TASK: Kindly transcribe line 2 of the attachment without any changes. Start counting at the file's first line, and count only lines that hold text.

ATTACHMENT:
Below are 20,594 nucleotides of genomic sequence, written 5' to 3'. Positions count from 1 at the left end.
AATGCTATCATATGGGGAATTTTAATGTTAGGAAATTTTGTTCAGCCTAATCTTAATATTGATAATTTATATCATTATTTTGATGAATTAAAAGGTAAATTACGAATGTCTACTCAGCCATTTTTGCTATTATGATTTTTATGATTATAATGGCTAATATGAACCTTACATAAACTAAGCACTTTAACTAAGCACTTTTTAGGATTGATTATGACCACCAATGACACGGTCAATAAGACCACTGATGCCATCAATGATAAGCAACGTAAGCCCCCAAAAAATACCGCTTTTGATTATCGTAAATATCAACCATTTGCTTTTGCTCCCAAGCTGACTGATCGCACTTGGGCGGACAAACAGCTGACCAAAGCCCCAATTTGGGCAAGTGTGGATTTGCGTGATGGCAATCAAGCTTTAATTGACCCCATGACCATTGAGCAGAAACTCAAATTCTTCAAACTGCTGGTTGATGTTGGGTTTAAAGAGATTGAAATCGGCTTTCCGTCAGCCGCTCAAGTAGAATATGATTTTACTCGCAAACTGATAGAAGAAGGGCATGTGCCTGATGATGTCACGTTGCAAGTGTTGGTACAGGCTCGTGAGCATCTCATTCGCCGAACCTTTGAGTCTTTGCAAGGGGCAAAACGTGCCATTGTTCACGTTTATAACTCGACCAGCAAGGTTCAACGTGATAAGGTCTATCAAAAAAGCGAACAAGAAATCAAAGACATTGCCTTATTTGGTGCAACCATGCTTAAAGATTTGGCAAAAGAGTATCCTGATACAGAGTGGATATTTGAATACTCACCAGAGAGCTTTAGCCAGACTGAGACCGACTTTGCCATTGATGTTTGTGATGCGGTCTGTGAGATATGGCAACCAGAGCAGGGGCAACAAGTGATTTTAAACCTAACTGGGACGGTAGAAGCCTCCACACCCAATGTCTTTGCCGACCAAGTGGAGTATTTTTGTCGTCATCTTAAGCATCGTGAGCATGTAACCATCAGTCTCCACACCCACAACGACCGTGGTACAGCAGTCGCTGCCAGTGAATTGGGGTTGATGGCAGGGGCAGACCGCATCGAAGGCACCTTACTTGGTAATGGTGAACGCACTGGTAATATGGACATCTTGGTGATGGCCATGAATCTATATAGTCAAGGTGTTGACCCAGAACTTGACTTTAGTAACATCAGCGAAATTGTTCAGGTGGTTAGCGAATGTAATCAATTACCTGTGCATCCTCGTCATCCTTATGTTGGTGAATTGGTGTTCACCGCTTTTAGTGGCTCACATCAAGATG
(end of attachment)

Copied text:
AATGCTATCATATGGGGAATTTTAATGTTAGGAAATTTTGTTCAGCCTAATCTTAATATTGATAATTTATATCATTATTTTGATGAATTAAAAGGTAAATTACGAATGTCTACTCAGCCATTTTTGCTATTATGATTTTTATGATTATAATGGCTAATATGAACCTTACATAAACTAAGCACTTTAACTAAGCACTTTTTAGGATTGATTATGACCACCAATGACACGGTCAATAAGACCACTGATGCCATCAATGATAAGCAACGTAAGCCCCCAAAAAATACCGCTTTTGATTATCGTAAATATCAACCATTTGCTTTTGCTCCCAAGCTGACTGATCGCACTTGGGCGGACAAACAGCTGACCAAAGCCCCAATTTGGGCAAGTGTGGATTTGCGTGATGGCAATCAAGCTTTAATTGACCCCATGACCATTGAGCAGAAACTCAAATTCTTCAAACTGCTGGTTGATGTTGGGTTTAAAGAGATTGAAATCGGCTTTCCGTCAGCCGCTCAAGTAGAATATGATTTTACTCGCAAACTGATAGAAGAAGGGCATGTGCCTGATGATGTCACGTTGCAAGTGTTGGTACAGGCTCGTGAGCATCTCATTCGCCGAACCTTTGAGTCTTTGCAAGGGGCAAAACGTGCCATTGTTCACGTTTATAACTCGACCAGCAAGGTTCAACGTGATAAGGTCTATCAAAAAAGCGAACAAGAAATCAAAGACATTGCCTTATTTGGTGCAACCATGCTTAAAGATTTGGCAAAAGAGTATCCTGATACAGAGTGGATATTTGAATACTCACCAGAGAGCTTTAGCCAGACTGAGACCGACTTTGCCATTGATGTTTGTGATGCGGTCTGTGAGATATGGCAACCAGAGCAGGGGCAACAAGTGATTTTAAACCTAACTGGGACGGTAGAAGCCTCCACACCCAATGTCTTTGCCGACCAAGTGGAGTATTTTTGTCGTCATCTTAAGCATCGTGAGCATGTAACCATCAGTCTCCACACCCACAACGACCGTGGTACAGCAGTCGCTGCCAGTGAATTGGGGTTGATGGCAGGGGCAGACCGCATCGAAGGCACCTTACTTGGTAATGGTGAACGCACTGGTAATATGGACATCTTGGTGATGGCCATGAATCTATATAGTCAAGGTGTTGACCCAGAACTTGACTTTAGTAACATCAGCGAAATTGTTCAGGTGGTTAGCGAATGTAATCAATTACCTGTGCATCCTCGTCATCCTTATGTTGGTGAATTGGTGTTCACCGCTTTTAGTGGCTCACATCAAGATG